For many people, waking up in the middle of the night to go to the bathroom is an occasional annoyance. But for others, it can be a significant contributor to disrupted sleep each night. And for individuals with obstructive sleep apnea, the combination of breathing disruptions and an overactive bladder can make getting a good night’s rest all but impossible.
While the two conditions may not appear to have much to do with each other (besides disrupting sleep), research suggests that there is more of a connection than there might seem to be at first glance. Here’s what you should know.
How Sleep Apnea Can Contribute to an Overactive Bladder
Both sleep apnea and overactive bladder cause sleep disruptions that essentially force a sleeping person to wake up. With sleep apnea, this occurs when the flow of air to the lungs is temporarily blocked as the airways collapse. With an overactive bladder, a person wakes up because they feel a strong need to urinate.
Both conditions typically keep individuals from being able to enjoy “continuous sleep,” often disrupting the sleep cycle and reducing both the overall quality and duration of sleep.
One of the key symptoms of overactive bladder is nocturia — in which a person experiences frequent awakenings to go to the bathroom during sleep. Roughly half of all people with obstructive sleep apnea also experience nocturia, with research revealing that untreated sleep apnea affects the hormone atrial natriuretic peptide (ANP) in a way that actually causes the body to produce more urine during sleep. As a result, people with untreated sleep apnea are more likely to experience nighttime urges to urinate, further disrupting their sleep patterns.
It’s also worth noting that untreated sleep apnea can lead to the development of type 2 diabetes. Diabetes can cause nerve damage to the urinary tract that contributes to overactive bladder and other similar conditions.
Can an Overactive Bladder Worsen Sleep Apnea?
As is so often the case, untreated obstructive sleep apnea creates a vicious cycle with other, related symptoms. Sleep apnea interferes with hormones in a way that worsens symptoms of overactive bladder. And as an overactive bladder results in even more sleep disruptions, it can further worsen symptoms of obstructive sleep apnea.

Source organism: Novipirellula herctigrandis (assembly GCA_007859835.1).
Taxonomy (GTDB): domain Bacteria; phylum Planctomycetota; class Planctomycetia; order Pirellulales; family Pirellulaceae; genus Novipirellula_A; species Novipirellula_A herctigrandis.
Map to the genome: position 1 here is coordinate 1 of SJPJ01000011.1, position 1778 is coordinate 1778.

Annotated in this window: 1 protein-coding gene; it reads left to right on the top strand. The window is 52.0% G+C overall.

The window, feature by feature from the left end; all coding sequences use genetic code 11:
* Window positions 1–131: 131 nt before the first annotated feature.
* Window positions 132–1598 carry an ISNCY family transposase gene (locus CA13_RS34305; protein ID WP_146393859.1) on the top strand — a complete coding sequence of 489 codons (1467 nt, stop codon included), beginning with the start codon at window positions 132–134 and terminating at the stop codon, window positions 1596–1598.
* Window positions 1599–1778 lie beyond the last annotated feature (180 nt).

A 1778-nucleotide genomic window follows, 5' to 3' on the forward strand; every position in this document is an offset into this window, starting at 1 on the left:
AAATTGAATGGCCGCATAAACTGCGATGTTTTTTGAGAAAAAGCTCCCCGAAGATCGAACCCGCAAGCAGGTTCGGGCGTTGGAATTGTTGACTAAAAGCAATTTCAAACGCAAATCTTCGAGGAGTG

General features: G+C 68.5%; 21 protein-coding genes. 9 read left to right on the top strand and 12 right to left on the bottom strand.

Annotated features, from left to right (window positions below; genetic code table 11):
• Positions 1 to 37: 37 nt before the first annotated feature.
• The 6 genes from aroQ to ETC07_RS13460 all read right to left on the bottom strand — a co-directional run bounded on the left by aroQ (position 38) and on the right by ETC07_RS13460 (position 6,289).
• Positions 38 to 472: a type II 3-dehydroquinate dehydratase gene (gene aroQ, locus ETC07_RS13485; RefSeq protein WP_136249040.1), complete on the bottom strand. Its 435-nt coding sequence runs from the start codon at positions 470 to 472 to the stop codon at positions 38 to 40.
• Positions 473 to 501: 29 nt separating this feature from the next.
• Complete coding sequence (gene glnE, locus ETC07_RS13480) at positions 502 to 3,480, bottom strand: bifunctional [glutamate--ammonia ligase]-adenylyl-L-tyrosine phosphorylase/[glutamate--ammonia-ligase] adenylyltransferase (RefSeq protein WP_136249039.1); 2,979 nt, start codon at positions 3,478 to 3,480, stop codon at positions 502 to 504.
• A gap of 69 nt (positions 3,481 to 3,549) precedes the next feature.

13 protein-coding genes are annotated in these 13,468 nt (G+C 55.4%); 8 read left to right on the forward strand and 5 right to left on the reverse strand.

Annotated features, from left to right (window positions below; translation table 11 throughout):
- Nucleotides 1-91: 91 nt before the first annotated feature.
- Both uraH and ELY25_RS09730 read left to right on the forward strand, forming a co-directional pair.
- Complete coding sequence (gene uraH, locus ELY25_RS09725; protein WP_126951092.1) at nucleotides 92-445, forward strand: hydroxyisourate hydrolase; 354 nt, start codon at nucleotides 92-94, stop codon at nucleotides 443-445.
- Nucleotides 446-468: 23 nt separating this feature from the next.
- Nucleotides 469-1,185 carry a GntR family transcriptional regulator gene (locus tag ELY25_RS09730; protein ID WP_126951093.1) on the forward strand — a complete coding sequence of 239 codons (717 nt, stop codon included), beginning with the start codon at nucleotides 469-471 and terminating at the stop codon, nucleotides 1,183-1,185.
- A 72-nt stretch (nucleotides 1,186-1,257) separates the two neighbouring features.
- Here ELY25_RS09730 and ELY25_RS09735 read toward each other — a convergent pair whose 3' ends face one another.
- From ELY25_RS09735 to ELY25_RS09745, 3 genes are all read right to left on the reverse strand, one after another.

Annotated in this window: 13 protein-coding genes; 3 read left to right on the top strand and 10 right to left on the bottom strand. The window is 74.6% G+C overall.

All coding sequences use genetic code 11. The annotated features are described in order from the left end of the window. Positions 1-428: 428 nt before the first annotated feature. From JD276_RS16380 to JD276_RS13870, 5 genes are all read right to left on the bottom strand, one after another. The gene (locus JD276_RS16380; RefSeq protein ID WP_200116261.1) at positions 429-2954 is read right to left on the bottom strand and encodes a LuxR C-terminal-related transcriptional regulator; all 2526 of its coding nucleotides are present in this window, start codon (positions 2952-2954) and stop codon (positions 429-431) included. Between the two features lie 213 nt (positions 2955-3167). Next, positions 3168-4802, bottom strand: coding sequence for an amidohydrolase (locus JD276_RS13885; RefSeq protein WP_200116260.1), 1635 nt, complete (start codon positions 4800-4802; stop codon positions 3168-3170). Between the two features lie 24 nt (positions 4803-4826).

While an overactive bladder can worsen sleep apnea by further disrupting sleep, it isn’t going to cause the condition in the first place. However, whether someone experiences obstructive sleep apnea, overactive bladder, or both conditions, taking steps to mitigate their effect on sleep is an absolute must.
Disrupted sleep can significantly impact a person’s overall quality of life. Excess fatigue can increase the risk of falling asleep at work or while driving, which could lead to a serious accident. Ongoing poor sleep can cause symptoms of anxiety and depression. Poor sleep is also a known contributor to high blood pressure and heart disease.
Taking steps to improve overall sleep quality — including by addressing disorders like sleep apnea and overactive bladder — is essential for maintaining a good quality of life.
Taking Steps to Improve Sleep
So, how can you ensure that overactive bladder and sleep apnea don’t hurt your sleep? First, start by enacting some key lifestyle changes. Being overweight or obese is a leading contributor to obstructive sleep apnea. Consistent exercise and maintaining a healthy weight has been found to improve symptoms of both sleep apnea and overactive bladder. Similarly, avoiding the use of alcohol or caffeine before bed can limit the potential impact of both conditions.
Individuals with overactive bladder may also be prescribed behavioral therapy or medication to improve urinary control and reduce the need to urinate at night. Only in severe cases is surgery considered.
The best solution for controlling sleep apnea is a CPAP machine. By providing a consistent flow of pressurized air, a CPAP machine keeps your airways open for the entire night, preventing breathing interruptions so you can stay asleep. For people who also frequently wake up to urinate, a CPAP machine that automatically starts and stops when you put on or remove your mask can help improve compliance for the entire night.
In extreme cases, surgical treatments may also be considered for sleep apnea, but for most people, consistent use of a CPAP machine will be enough to keep breathing disruptions under control.
Of course, the first step to understanding and managing these conditions is to speak with a medical professional. Consulting with a sleep specialist and urologist will give you an opportunity to go over your symptoms and undergo tests such as a sleep study to get an accurate diagnosis. With this information in hand, your doctors can provide a personalized treatment plan that caters to your specific needs.
Get Quality CPAP Equipment to Sleep Well Again
While a CPAP machine can go a long way in mitigating the effects of sleep apnea, there is no denying that this essential medical equipment can be rather costly, especially if you don’t have health insurance. This is where No Insurance Medical Supplies comes in.
At No Insurance Medical Supplies, we offer significant discounts on both new and certified pre-owned CPAP machines, making it easy to find quality equipment at a price you can afford. With our best price guarantee, free shipping on most orders over $99, and available financing on orders over $500, you can get the equipment you need so you can start sleeping better. Inventory is in stock now, so you don’t have to wait to get the help you need.